Have you ever seen the bit in Saw 2 where the guy has to retrieve a key from the bottom of a pit of AIDS needles? Slice is like a cross between that and Twister for your fingers.
The premise is simple. On each level, at the bottom of a pile of knives, scalpel blades and razors is a shiny red button. The player needs to move the hazards out of the way and press it. Touching any of the sharp edges results in a sharp blood spatter and a failure.
The genius of Slice lies in its presentation, everything about it has the look, feel and sound of a dentist’s surgery. Everything is shiny and sterile, the sound effects shrill and metallic. It’s disturbing; in fact, it’s one of the most genuinely disturbing games I’ve played for years, which is all the more impressive given that the worst threat it implies for the player is a small nick on the end of the finger. This thing will make you flinch like it’s real.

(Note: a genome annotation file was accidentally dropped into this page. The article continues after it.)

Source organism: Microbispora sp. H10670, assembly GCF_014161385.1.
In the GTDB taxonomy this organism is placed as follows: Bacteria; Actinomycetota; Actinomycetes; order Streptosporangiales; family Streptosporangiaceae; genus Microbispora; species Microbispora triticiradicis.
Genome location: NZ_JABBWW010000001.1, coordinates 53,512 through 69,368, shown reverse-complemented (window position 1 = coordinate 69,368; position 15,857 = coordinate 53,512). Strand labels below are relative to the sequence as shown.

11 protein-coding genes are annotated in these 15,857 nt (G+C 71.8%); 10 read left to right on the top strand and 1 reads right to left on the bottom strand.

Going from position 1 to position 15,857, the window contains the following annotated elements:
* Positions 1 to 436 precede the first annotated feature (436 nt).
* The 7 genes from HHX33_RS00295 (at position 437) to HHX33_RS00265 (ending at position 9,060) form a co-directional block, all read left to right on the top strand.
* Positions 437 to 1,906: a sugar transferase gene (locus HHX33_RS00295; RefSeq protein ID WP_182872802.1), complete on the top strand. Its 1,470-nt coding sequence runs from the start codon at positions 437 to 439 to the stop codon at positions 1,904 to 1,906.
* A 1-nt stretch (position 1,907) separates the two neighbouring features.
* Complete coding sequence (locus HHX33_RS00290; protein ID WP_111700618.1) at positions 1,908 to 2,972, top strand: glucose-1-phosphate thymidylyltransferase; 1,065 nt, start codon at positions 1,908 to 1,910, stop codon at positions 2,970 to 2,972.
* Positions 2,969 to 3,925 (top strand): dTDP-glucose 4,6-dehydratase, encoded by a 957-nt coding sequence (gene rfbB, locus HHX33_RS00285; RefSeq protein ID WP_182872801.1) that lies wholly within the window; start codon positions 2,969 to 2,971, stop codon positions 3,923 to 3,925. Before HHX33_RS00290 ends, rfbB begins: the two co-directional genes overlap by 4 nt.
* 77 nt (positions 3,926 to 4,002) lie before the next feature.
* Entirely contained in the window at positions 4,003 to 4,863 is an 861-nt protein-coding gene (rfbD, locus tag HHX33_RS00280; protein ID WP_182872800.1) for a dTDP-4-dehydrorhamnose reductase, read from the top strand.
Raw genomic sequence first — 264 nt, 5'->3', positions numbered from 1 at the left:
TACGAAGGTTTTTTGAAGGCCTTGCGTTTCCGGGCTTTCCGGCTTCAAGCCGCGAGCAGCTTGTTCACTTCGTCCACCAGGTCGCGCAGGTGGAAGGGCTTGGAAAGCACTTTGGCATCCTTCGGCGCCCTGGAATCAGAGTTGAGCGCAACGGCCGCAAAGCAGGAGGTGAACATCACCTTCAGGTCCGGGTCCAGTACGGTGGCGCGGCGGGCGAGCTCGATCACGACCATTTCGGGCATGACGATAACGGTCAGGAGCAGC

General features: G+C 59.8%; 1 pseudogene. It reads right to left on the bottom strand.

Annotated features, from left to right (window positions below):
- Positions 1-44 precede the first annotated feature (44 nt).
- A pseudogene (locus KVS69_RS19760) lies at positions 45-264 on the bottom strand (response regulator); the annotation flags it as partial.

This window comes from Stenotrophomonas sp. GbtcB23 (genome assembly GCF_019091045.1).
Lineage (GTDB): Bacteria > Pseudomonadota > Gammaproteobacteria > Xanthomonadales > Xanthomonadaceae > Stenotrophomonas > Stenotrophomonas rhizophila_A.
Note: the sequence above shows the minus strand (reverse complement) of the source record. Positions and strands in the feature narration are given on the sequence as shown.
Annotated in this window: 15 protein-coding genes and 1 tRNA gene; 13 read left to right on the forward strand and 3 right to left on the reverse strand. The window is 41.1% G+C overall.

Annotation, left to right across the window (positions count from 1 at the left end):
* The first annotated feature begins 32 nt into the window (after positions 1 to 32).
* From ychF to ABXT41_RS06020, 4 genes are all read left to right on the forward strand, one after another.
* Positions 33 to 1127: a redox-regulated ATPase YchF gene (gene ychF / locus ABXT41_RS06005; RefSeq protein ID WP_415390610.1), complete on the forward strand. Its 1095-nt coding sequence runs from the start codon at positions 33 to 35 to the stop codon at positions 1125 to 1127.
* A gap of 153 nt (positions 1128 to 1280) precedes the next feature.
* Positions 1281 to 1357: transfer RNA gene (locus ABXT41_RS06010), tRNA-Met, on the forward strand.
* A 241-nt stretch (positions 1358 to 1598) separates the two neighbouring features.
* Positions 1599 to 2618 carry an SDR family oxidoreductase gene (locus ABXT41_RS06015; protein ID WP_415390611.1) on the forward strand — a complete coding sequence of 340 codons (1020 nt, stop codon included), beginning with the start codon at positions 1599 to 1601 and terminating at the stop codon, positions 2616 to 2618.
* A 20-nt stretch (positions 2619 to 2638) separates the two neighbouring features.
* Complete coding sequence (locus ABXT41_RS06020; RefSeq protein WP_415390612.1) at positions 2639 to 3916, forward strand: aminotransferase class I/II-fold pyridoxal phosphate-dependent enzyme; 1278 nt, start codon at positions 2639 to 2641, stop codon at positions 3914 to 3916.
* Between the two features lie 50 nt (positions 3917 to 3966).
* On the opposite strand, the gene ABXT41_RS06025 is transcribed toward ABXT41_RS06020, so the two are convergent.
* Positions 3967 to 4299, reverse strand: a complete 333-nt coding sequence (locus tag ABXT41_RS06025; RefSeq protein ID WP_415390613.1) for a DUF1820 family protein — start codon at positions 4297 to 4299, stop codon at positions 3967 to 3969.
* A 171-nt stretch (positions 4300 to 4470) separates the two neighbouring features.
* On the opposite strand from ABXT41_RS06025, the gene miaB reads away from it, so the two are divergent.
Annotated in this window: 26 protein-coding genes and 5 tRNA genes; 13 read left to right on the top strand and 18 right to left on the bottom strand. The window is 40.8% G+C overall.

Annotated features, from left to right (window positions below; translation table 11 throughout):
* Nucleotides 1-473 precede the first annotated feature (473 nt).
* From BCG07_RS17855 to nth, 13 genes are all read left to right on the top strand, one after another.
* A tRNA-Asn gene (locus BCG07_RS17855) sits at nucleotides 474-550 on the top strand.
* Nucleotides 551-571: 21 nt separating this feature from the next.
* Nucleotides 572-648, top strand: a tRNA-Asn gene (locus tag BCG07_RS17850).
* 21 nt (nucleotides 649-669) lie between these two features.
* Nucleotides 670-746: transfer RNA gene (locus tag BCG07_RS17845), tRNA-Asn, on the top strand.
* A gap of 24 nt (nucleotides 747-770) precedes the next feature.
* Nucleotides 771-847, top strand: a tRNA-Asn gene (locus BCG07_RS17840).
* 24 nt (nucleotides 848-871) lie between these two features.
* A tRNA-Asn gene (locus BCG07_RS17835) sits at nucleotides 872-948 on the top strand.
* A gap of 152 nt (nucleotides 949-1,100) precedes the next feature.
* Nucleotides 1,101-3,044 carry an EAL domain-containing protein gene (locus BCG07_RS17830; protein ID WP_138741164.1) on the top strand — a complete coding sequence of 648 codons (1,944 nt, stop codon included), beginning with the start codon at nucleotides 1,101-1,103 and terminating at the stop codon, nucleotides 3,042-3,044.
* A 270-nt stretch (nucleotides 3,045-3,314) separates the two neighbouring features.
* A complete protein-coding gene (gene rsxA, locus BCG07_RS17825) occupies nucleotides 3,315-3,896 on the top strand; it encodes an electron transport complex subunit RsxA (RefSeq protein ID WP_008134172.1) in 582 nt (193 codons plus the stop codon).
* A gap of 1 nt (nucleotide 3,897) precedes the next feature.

Of course, it doesn’t hurt that Slice is a good game. A really, really good game. It’s intelligent, arcadey and frustrating in perfect equal measures, and it’s one of the only frame by frame physics puzzlers which has hooked me in so utterly that I’ve felt absolutely compelled to finish every level.
It also works pretty well as a multiplayer party game. Just be a bit careful if you find yourself partying with the kind of people who consider this a rockin’ time. You know. Make sure you know what chloroform smells like, if you know what I’m saying.